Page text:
An Open Letter to Bishop Matthew Harrison

Dear Bishop Harrison,

Some days ago a colleague pointed to this Facebook post of yours , widely shared and read in the USA and also here in Latvia.

I have hesitated since then in commenting on the post and its content, as in most senses it has nothing to do with me. As a member of a church not in communion with the Lutheran Church-Missouri Synod, and personally not attuned to most of LCMS doctrine or praxis, and indeed as a woman in ordained ministry, a vast and fairly unbridgeable gulf seems to gape between us. However, on further reflection I began to realise that your comments, Bishop Harrison, contain within them some profound potential implications for the ecumenical atmosphere as a whole in Latvia, and that therefore comment is legitimate.

Firstly, although your comment does not make it clear, the Evangelical Lutheran Church of Latvia has not left the Lutheran World Federation. Also, it is not called ‘The Lutheran Church of Latvia’, a name that emphasises a kind of folk church status akin to the Evangelical Lutheran Church of Denmark, often known as The Danish People’s Church (Den danske Folkekirke). There are three Lutheran Churches in Latvia, of which the Evangelical Lutheran Church of Latvia, obviously, is the largest; but Lutherans no longer make up the majority of worshipping Christians in Latvia, let alone the majority of the people.

Secondly, there are implications to ELCL from membership of The International Lutheran Council and withdrawal from the Leuenberg Fellowship (The Communion of Protestant Churches in Europe, or CPCE), which will impact the ecumenical scene in Latvia, and this, it would appear from your post, is a source of pleasure to you. Leaving CPCE is ostensibly the first practical outworking of the Preamble to the Constitution of ELCL adopted in 2016:

The binding expression of unity for the doctrine and life of the Evangelical Lutheran Church of Latvia, in which the consensus of the Evangelical Lutheran Church of Latvia and its distancing of itself from heresies and schisms are demonstrated, are the Creeds inherited from the ancient Church – the Apostles’, Nicene-Constantinopolitan and Athanasian Creeds, as well as the Reformation era confessions which are compiled in the “Liber Concordiae” [Book of Concord – ed.] Standing on this unchangeable basis and trusting in God’s grace, the Evangelical Lutheran Church of Latvia wishes to obey Christ’s command to be a witness to Him and to proclaim the Gospel to all creation…..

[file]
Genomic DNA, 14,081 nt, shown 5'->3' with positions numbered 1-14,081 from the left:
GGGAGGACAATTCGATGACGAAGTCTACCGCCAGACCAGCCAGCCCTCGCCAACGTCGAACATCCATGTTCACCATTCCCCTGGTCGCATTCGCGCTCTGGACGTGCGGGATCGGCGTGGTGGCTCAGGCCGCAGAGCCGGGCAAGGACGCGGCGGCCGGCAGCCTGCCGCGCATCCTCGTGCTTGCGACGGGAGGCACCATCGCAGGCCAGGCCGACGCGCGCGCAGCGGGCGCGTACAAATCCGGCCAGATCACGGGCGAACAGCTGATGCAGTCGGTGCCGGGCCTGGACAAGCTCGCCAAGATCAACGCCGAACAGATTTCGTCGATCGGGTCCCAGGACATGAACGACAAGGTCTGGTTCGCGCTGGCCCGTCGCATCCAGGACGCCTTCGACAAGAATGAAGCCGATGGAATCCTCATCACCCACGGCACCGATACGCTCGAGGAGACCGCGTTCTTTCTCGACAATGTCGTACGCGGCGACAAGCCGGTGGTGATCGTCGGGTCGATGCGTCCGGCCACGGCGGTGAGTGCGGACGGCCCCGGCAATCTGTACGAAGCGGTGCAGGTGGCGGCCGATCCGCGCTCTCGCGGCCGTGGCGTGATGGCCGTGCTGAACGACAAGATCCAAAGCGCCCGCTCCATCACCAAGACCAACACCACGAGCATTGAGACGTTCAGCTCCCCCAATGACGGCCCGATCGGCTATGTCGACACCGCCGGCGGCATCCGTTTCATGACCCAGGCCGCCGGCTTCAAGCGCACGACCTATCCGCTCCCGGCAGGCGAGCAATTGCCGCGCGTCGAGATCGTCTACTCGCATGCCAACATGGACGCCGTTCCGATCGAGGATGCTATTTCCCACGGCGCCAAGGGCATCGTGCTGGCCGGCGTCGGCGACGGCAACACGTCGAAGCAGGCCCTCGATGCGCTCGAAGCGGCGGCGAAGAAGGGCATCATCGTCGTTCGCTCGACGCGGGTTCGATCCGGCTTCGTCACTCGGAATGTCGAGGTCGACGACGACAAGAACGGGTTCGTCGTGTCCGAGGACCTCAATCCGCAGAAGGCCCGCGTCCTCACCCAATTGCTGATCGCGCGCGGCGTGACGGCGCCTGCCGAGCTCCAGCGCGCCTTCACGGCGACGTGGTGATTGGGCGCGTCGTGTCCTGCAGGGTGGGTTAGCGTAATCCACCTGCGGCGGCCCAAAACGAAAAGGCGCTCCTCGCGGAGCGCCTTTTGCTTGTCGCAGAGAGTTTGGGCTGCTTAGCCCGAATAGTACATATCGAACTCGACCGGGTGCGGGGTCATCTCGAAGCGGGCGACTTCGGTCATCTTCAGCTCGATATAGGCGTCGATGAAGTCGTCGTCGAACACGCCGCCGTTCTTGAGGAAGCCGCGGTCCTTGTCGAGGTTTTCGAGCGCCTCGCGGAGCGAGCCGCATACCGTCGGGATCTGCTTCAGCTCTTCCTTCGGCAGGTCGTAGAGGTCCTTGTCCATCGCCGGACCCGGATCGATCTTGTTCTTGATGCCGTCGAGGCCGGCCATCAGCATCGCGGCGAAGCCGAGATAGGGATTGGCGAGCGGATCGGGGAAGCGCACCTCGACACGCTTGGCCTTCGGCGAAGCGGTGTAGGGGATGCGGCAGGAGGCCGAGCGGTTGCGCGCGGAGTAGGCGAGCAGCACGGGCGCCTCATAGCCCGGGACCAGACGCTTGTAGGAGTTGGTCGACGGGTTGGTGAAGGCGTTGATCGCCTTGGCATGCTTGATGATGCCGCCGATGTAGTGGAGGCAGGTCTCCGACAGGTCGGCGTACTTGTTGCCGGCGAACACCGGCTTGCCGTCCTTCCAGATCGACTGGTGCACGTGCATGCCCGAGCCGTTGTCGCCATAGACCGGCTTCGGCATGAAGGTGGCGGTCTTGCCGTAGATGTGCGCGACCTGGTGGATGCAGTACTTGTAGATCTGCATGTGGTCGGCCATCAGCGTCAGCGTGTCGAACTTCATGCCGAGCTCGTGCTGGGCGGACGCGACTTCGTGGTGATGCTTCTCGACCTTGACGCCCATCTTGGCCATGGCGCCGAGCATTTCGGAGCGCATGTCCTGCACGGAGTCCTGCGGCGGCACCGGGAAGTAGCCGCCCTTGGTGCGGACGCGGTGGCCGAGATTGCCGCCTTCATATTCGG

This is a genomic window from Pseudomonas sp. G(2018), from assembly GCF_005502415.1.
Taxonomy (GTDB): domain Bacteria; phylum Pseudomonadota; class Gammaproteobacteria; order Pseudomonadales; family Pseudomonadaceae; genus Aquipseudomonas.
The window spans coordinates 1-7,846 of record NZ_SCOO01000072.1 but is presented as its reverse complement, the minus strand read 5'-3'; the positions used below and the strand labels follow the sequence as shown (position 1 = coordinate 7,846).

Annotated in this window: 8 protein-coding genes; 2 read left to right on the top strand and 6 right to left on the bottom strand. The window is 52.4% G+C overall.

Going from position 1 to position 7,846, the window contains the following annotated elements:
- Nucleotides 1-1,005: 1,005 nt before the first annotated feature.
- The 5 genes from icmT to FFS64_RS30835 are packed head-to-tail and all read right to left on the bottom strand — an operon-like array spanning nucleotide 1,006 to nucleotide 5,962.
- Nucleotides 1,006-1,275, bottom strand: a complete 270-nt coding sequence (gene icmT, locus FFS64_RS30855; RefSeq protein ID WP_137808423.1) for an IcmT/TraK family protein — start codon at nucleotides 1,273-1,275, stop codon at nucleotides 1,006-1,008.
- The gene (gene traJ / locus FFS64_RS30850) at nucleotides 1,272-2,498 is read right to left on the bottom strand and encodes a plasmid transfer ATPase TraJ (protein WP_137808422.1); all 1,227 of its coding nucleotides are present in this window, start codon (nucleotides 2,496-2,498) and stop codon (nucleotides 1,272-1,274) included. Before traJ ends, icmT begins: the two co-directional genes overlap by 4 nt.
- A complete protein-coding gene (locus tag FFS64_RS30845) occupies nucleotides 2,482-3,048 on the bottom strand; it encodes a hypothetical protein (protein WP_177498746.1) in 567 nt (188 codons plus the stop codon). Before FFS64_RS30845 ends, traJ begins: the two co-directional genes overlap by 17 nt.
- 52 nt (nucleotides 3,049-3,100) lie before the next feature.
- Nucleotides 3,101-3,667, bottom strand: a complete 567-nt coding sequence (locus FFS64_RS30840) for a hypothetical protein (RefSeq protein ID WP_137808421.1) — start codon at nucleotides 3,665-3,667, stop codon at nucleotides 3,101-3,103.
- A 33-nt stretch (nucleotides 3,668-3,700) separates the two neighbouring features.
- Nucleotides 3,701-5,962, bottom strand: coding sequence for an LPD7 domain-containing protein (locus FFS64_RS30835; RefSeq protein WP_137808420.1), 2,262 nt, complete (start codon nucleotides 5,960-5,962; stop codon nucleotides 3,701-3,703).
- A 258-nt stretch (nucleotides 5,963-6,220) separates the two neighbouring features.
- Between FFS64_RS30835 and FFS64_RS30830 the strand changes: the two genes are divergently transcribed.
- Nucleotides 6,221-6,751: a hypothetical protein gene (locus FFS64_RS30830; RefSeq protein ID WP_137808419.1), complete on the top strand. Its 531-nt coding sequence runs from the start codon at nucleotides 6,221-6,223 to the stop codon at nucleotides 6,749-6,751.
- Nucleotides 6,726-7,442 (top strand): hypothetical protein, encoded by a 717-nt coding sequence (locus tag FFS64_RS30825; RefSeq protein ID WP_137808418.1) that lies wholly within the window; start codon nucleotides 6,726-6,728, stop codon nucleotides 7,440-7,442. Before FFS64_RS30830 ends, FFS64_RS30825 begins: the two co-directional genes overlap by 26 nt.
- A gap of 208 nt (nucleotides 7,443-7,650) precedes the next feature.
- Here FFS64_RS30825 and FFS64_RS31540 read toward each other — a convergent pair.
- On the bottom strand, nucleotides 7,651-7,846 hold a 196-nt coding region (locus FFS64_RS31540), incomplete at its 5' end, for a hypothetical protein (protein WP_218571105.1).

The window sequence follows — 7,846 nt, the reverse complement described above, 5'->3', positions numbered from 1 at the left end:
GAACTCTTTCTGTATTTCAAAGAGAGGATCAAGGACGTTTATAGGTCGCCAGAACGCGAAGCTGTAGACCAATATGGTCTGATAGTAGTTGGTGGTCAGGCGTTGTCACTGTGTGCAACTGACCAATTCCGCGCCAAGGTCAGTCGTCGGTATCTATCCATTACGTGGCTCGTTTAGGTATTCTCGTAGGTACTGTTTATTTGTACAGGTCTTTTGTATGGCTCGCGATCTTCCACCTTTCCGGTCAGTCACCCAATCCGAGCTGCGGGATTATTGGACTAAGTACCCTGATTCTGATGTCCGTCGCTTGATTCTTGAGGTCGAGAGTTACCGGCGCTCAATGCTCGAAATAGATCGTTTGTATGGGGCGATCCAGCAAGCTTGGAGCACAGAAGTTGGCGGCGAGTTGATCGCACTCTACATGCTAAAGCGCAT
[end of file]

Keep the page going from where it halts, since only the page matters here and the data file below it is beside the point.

ELCL Constitution (in Latvian) : http://www.lelb.lv/lv/?ct=satversme

In other words, because CPCE contains within its membership not only Lutheran but also other churches whose origins lie within the Reformation, and whose doctrines do not precisely align with the Book of Concord, then – in an effort to distance itself from those who are heretical and schismatic – ELCL has withdrawn from this fellowship of Protestant churches.

In a sense, this should not have come as a surprise, since membership of the International Lutheran Council, for which ELCL are also to apply, would demand this of the church. ILC byelaws are clear on this:

Church Fellowship and Ministry

a. Fellowship, Unionism, and Syncretism. The Holy Christian Church is found where the Word of God is preached purely and the Sacraments are administered according to Christ’s institution. While all Christians are to work together wherever possible, altar and pulpit fellowship between church bodies is only possible where there is a common confession of faith based on the Word of God. Where there are disagreements between church bodies regarding the Word of God, we shall not pretend that these divisions are unimportant or give a false witness of unity by practicing altar or pulpit fellowship (ILC Byelaws, 2017).